Sweet Tahini Rolls (Kubez el tahineh)
3 hrs 30 min
8 to 10
A classic part of many North American Thanksgiving meals, our buttery garlic version of turkey and gravy is bound to become a family classic.
For Garlic Butter Turkey with Roasted Garlic Gravy:
1. Position rack in bottom third of oven, then preheat to 400F. Place a rack in a large roasting pan.
2. Reserve neck from turkey for making broth (recipe below). Pat turkey very dry, inside and out, with paper towels. Combine butter with salt and pepper in a small bowl. Rub butter mixture underneath and over turkey skin, then bend and tuck wing tips under back.
3. Transfer turkey to rack in prepared pan. Cover turkey and pan tightly with foil. Place garlic on a large piece of foil, then rub cut sides with oil. Wrap and place on oven rack. Roast turkey and garlic for 1 hr.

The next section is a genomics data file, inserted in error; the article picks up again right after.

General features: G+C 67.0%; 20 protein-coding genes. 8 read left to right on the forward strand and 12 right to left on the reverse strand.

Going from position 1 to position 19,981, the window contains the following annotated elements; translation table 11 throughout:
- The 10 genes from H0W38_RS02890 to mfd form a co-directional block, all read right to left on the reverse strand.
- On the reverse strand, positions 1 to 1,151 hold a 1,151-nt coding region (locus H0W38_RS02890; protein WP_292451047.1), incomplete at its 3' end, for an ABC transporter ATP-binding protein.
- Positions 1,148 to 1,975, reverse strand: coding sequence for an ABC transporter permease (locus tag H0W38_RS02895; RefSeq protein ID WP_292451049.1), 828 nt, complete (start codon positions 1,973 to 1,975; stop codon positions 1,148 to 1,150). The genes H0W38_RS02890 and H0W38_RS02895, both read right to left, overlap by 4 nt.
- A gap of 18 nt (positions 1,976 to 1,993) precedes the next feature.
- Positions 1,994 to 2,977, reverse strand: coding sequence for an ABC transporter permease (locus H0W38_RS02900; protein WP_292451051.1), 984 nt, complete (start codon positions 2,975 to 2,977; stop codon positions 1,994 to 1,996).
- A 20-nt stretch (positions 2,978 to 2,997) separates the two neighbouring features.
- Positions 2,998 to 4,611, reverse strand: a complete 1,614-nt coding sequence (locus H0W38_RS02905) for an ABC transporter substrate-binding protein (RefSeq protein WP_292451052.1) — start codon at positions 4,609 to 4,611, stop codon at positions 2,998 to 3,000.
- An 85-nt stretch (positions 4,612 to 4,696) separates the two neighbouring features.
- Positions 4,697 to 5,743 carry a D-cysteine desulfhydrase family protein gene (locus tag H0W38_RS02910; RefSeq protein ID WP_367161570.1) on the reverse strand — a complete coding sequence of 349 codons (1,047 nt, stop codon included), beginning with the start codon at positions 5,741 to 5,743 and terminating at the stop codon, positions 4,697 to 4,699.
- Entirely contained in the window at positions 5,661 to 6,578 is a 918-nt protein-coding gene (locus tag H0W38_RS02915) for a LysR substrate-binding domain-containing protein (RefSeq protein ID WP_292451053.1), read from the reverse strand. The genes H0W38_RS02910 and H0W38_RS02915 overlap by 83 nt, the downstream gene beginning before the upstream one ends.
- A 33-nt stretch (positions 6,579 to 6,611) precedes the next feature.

4. Reduce heat to 300F. Remove garlic. Remove foil from turkey and pour broth into pan. Continue roasting, uncovered, until an instant-read thermometer inserted into thickest part of thigh reads 170F, about 1 hr 40 min more.
5. Transfer turkey to a carving board. Tent loosely with foil and let stand for 30 min. Skim and reserve fat from juice in roasting pan, then pour juice into a measuring cup. Squeeze garlic from skins and mash with a fork.
6. Place roasting pan on 2 stovetop burners over medium. Add 2 tbsp reserved fat, then whisk in our and garlic until smooth. When our starts to turn golden, about 2 min, gradually pour in pan juice, whisking constantly, until thickened, 10 to 15 min. Serve with carved turkey.
For No-Salt Turkey Broth:
1. Cover turkey neck, onion, bay leaves and vegetable scraps with 4 cups water in a saucepan. Bring to a boil, then simmer, uncovered, for 30 min. Strain and reserve liquid; discard solids.
Leftover turkey can be reheated in a baking dish covered with foil in a 375F oven for 35 to 40 min.
The turkey’s neck and gizzards are usually wrapped in a small pouch and inserted in the turkey’s cavity. Remove before roasting the turkey. Open the pouch and discard the gizzards, but reserve the neck for broth.